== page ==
The First Tennessee Works of Fine Art by the Artist Who Was Close to Andrew Jackson Join the Colonial Williamsburg Collections

  • Sara Lewis King Claiborne, Ralph E.W.  Earl, Nashville, Tennessee, c.  1825, oil on canvas, Museum Purchase, 2017-301

    Sara Lewis King Claiborne, Ralph E.W. Earl, Nashville, Tennessee, c. 1825, oil on canvas, Museum Purchase, 2017-301

    Art Museums of Colonial Williamsburg

  • Thomas Claiborne, Jr., Ralph E.W.  Earl, Nashville, Tennessee, c.  1825, oil on canvas, Museum Purchase, 2017-300

    Thomas Claiborne, Jr., Ralph E.W. Earl, Nashville, Tennessee, c. 1825, oil on canvas, Museum Purchase, 2017-300

    Art Museums of Colonial Williamsburg

While the Art Museums of Colonial Williamsburg are filled with extraordinary collections of works of fine, decorative and folk art, a common thread connects them: they each help to tell the story of America and its people, especially in the nation’s early days. Furthering this mission is the acquisition of two oil-on-canvas portraits from Nashville, Tennessee, c. 1825, by the artist Ralph E.W. Earl (c. 1788-1838) marking the first illustration of any kind from Tennessee to join the Colonial Williamsburg collections. Especially notable is that the subjects of the portraits were leaders and associates of Andrew Jackson painted by a notable artist from the region.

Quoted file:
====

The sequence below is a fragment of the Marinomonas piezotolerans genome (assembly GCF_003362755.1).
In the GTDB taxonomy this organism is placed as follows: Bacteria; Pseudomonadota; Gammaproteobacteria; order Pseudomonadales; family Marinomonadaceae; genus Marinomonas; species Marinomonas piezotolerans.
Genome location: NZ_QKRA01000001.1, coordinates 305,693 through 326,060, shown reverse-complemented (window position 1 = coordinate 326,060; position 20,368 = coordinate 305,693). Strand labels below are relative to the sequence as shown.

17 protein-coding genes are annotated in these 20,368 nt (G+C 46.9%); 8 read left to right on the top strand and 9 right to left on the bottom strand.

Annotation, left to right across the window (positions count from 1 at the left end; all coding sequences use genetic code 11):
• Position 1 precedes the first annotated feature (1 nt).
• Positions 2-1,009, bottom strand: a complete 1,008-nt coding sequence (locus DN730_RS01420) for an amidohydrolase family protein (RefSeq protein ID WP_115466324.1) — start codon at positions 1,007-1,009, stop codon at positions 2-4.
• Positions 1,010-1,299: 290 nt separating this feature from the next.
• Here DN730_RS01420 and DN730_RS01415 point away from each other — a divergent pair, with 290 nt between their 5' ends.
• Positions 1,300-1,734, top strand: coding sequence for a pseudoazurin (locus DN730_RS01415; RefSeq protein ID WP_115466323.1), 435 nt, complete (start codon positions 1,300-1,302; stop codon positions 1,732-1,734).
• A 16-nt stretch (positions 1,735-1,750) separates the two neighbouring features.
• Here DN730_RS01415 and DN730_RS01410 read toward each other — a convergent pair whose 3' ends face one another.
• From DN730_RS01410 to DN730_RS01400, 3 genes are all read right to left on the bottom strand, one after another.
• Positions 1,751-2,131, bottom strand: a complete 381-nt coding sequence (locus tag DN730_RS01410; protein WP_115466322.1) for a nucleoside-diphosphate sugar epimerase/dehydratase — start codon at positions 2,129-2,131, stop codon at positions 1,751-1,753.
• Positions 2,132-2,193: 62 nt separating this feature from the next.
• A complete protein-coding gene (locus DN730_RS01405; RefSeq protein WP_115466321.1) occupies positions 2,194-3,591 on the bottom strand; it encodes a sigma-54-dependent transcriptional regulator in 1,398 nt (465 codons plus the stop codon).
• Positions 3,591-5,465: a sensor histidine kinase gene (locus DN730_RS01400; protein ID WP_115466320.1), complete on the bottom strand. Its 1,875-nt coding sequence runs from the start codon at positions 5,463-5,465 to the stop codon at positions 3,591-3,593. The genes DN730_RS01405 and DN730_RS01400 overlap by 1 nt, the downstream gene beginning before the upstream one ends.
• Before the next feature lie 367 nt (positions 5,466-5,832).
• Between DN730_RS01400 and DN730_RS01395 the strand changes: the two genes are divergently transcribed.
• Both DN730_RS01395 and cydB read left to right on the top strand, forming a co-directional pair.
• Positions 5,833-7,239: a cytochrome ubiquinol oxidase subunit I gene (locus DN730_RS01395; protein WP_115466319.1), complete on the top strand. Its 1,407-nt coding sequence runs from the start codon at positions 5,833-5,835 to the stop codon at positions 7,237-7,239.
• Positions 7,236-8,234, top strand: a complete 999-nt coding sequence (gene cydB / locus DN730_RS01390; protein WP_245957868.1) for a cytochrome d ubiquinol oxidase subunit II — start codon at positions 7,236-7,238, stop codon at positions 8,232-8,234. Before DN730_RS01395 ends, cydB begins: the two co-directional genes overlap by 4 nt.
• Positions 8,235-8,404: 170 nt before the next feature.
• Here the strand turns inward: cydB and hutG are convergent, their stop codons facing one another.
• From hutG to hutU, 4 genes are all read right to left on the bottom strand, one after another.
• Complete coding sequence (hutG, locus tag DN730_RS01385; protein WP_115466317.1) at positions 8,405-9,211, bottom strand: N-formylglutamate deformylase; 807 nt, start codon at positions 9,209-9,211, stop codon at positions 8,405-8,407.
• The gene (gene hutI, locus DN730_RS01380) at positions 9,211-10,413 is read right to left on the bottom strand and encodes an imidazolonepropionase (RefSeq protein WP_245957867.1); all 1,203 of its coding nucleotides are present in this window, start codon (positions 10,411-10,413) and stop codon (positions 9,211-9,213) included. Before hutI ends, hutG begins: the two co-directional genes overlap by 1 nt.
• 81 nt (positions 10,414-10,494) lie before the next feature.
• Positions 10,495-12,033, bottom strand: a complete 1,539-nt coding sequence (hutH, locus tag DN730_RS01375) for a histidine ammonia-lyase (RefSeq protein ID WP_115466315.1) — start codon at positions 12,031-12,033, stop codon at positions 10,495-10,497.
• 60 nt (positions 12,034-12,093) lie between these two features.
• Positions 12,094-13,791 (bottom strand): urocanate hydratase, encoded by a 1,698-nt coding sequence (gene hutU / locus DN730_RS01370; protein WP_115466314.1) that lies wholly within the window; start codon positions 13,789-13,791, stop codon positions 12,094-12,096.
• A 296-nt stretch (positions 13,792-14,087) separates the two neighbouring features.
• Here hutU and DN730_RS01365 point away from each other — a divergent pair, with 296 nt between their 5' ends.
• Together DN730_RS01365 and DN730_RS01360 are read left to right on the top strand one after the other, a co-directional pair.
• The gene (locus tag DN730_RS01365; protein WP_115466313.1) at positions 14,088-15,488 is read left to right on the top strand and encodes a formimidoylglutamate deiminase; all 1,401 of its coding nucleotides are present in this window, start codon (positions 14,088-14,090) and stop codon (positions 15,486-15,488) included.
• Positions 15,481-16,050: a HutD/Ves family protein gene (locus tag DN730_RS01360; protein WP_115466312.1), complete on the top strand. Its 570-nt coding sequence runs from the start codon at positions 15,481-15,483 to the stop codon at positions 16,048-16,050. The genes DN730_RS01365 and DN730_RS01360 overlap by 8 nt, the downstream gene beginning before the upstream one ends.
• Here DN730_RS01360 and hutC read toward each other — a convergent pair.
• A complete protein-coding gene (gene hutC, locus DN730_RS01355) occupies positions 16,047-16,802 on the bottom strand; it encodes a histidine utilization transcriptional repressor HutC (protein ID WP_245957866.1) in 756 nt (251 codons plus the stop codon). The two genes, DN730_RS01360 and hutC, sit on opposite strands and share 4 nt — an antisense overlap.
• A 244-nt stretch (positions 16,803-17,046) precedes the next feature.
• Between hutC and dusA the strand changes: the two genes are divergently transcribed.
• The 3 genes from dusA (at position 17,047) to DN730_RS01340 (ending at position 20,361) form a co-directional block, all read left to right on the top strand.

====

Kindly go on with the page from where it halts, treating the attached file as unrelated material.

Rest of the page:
“It is exciting to add these fine examples of portraiture to the Foundation’s collections,” said Mitchell B. Reiss, president and CEO of Colonial Williamsburg. “Owning pieces of material culture from this region helps us to better understand and interpret the history of our country and the people who shaped it.”

“Colonial Williamsburg has collected notable Tennessee furniture, ceramics, metals, and textiles in recent years, but important paintings had eluded us,” said Ronald L. Hurst, the Foundation’s Carlisle Humelsine chief curator and vice president for collections, conservation, and museums. “The acquisition of these outstanding Earl portraits is a major step in our efforts to share the culture of Tennessee and other inland southern states with our guests.”